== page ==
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Literature Reviews: Select Articles To Include

Selecting Articles From A List

Selecting articles to read from a results list is an art, not a science.  Expect that you will be repeating the steps of searching and selecting articles several times; it is unlikely you will capture all needed materials in one search.

Do not expect to find any articles that cover your exact topic.  Expect to find articles that explain or investigate one or two aspects of your topic. Your job as the reviewer is to find articles that cover all aspects of the topic and combine their findings into a cohesive literature review.

One possible method:

  1. Conduct a keyword search and locate a few relevant looking articles
  2. Obtain the full text and read the articles.
  3. After reading these articles, consider: which of my initial questions about this topic have been answered? What new or additional questions have I developed? Can I see any patterns or gaps starting to emerge in the literature?
  4. Use these new questions and patterns/gaps to help develop additional keywords to add to your search, to investigate another aspect of this topic.
  5. Repeat this process until you have answered your initial questions, answered new questions developed while reading, and can identify patterns/commonalities in the work, or can identify that there are few commonalities.

Another method is to begin by appraising abstracts only, not the full text of the article or other item.

If an abstract meets the inclusion criteria and should be included, mark it as INCLUDE. If it does not meet the criteria, mark it as EXCLUDE. If you are not sure, mark it as MAYBE.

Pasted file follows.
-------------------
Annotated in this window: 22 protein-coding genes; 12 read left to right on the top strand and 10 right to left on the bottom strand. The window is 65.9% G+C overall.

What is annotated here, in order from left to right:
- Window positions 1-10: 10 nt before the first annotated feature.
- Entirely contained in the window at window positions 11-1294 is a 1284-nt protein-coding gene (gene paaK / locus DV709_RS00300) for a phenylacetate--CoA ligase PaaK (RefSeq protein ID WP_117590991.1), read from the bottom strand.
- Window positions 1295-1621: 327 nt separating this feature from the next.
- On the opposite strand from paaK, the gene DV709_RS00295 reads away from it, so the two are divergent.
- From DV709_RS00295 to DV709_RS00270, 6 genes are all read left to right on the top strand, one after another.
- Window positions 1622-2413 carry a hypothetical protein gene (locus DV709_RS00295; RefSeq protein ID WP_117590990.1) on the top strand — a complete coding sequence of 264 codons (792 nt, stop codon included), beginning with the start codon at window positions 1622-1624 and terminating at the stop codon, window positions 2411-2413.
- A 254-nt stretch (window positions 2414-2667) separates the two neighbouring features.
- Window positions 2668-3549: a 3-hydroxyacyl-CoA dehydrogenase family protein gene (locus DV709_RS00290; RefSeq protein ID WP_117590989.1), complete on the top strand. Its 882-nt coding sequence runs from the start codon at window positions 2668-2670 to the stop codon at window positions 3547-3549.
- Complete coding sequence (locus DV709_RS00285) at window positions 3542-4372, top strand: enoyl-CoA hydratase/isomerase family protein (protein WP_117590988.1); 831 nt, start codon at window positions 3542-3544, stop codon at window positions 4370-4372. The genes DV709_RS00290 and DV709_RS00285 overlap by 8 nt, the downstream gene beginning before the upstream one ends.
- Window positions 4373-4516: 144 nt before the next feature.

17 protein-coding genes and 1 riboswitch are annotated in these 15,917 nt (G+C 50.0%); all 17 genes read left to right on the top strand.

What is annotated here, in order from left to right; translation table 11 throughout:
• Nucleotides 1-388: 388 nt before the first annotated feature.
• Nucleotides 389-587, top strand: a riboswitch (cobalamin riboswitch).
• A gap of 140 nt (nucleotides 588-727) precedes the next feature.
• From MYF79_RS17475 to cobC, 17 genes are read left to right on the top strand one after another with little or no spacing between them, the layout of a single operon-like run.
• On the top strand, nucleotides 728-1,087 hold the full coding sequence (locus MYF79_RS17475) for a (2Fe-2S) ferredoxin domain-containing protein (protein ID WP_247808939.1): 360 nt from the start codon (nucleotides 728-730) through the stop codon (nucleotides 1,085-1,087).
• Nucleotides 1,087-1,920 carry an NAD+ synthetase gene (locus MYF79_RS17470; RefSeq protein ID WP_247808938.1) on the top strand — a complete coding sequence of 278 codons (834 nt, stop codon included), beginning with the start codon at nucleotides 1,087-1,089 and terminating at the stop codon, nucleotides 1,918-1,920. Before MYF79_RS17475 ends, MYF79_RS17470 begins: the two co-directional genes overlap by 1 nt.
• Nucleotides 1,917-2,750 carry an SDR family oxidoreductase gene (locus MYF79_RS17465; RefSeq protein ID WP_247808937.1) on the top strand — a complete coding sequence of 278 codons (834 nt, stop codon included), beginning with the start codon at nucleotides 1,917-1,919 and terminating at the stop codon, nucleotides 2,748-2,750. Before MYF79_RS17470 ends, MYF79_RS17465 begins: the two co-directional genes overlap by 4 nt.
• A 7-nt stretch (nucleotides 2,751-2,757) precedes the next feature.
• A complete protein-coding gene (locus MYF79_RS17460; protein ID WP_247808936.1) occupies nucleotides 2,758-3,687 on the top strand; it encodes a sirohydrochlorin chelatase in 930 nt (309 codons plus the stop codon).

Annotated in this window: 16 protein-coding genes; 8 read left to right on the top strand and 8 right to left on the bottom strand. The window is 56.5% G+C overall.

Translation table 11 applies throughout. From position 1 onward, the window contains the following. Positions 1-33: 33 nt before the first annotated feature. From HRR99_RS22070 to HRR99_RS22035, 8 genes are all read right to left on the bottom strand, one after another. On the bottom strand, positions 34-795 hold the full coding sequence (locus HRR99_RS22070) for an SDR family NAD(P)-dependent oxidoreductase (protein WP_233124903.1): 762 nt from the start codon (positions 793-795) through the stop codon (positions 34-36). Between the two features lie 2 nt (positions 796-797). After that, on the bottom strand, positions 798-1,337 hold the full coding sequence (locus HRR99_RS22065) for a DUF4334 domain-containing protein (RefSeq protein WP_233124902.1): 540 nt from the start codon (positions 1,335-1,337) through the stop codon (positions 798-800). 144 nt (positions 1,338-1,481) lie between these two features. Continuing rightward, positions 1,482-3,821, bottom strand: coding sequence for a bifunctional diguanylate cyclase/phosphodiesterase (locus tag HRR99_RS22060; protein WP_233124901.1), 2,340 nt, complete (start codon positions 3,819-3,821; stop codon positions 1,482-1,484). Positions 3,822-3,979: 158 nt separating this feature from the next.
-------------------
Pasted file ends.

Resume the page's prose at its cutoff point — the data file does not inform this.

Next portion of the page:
Obtain the full text of the items marked "INCLUDE"

Some questions to be able to answer

1. Has your topic been studied a lot (over 200 articles a year on this topic)? 

2. How has it been investigated before? Which techniques or laboratory procedures? What was measured and using what scales or procedures? Can you characterize the results of the prior investigations? Are they uniform or do they vary widely?

3. When was this topic studied, and do my selected articles represent relevant time frames? Where has this topic been studied, and do my selected articles represent relevant locations?

4. If the topic I am investigating affects a lot of people-- do I have representative information about a variety of people? 

5. How does my research project fit into the existing research? Do I offer a new perspective; develop a new technique; replicate the results of a study; answer questions that other researchers developed; fill in gaps in knowledge; etc.?

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